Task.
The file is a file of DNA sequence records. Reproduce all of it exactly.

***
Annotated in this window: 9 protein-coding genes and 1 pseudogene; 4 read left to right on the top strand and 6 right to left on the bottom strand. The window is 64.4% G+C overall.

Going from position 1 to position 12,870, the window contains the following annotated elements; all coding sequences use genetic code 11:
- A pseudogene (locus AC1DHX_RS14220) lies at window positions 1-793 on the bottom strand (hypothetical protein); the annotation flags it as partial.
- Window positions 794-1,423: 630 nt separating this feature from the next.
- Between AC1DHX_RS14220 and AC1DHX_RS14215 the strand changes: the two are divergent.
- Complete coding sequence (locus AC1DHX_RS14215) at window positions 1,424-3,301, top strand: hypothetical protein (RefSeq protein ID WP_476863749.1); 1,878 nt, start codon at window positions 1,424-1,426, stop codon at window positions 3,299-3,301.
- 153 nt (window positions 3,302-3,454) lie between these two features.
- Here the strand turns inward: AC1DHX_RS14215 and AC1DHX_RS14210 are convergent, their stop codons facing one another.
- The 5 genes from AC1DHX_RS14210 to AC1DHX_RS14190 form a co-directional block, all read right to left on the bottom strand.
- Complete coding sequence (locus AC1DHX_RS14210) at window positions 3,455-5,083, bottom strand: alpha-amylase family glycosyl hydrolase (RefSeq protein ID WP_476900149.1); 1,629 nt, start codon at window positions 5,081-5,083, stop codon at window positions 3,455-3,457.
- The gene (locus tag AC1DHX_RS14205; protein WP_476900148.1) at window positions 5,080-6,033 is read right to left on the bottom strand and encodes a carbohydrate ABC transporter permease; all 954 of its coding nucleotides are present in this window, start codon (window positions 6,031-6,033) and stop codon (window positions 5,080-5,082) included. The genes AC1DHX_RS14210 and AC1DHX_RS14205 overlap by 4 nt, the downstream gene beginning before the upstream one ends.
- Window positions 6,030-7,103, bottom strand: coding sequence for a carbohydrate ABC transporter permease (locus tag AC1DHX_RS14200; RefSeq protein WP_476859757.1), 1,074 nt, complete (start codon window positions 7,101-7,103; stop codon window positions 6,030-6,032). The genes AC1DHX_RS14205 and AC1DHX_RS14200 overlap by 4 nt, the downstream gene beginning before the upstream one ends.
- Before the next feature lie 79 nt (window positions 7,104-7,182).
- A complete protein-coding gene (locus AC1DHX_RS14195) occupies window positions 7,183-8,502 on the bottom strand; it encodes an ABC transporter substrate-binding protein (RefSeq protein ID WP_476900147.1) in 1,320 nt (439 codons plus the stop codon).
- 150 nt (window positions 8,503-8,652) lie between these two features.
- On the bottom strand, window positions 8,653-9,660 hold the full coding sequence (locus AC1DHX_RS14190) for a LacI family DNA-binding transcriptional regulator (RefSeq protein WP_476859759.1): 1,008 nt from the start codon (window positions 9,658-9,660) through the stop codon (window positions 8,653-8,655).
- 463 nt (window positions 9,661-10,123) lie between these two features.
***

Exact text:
Annotated in this window: 9 protein-coding genes and 1 pseudogene; 4 read left to right on the top strand and 6 right to left on the bottom strand. The window is 64.4% G+C overall.

Going from position 1 to position 12,870, the window contains the following annotated elements; all coding sequences use genetic code 11:
- A pseudogene (locus AC1DHX_RS14220) lies at window positions 1-793 on the bottom strand (hypothetical protein); the annotation flags it as partial.
- Window positions 794-1,423: 630 nt separating this feature from the next.
- Between AC1DHX_RS14220 and AC1DHX_RS14215 the strand changes: the two are divergent.
- Complete coding sequence (locus AC1DHX_RS14215) at window positions 1,424-3,301, top strand: hypothetical protein (RefSeq protein ID WP_476863749.1); 1,878 nt, start codon at window positions 1,424-1,426, stop codon at window positions 3,299-3,301.
- 153 nt (window positions 3,302-3,454) lie between these two features.
- Here the strand turns inward: AC1DHX_RS14215 and AC1DHX_RS14210 are convergent, their stop codons facing one another.
- The 5 genes from AC1DHX_RS14210 to AC1DHX_RS14190 form a co-directional block, all read right to left on the bottom strand.
- Complete coding sequence (locus AC1DHX_RS14210) at window positions 3,455-5,083, bottom strand: alpha-amylase family glycosyl hydrolase (RefSeq protein ID WP_476900149.1); 1,629 nt, start codon at window positions 5,081-5,083, stop codon at window positions 3,455-3,457.
- The gene (locus tag AC1DHX_RS14205; protein WP_476900148.1) at window positions 5,080-6,033 is read right to left on the bottom strand and encodes a carbohydrate ABC transporter permease; all 954 of its coding nucleotides are present in this window, start codon (window positions 6,031-6,033) and stop codon (window positions 5,080-5,082) included. The genes AC1DHX_RS14210 and AC1DHX_RS14205 overlap by 4 nt, the downstream gene beginning before the upstream one ends.
- Window positions 6,030-7,103, bottom strand: coding sequence for a carbohydrate ABC transporter permease (locus tag AC1DHX_RS14200; RefSeq protein WP_476859757.1), 1,074 nt, complete (start codon window positions 7,101-7,103; stop codon window positions 6,030-6,032). The genes AC1DHX_RS14205 and AC1DHX_RS14200 overlap by 4 nt, the downstream gene beginning before the upstream one ends.
- Before the next feature lie 79 nt (window positions 7,104-7,182).
- A complete protein-coding gene (locus AC1DHX_RS14195) occupies window positions 7,183-8,502 on the bottom strand; it encodes an ABC transporter substrate-binding protein (RefSeq protein ID WP_476900147.1) in 1,320 nt (439 codons plus the stop codon).
- 150 nt (window positions 8,503-8,652) lie between these two features.
- On the bottom strand, window positions 8,653-9,660 hold the full coding sequence (locus AC1DHX_RS14190) for a LacI family DNA-binding transcriptional regulator (RefSeq protein WP_476859759.1): 1,008 nt from the start codon (window positions 9,658-9,660) through the stop codon (window positions 8,653-8,655).
- 463 nt (window positions 9,661-10,123) lie between these two features.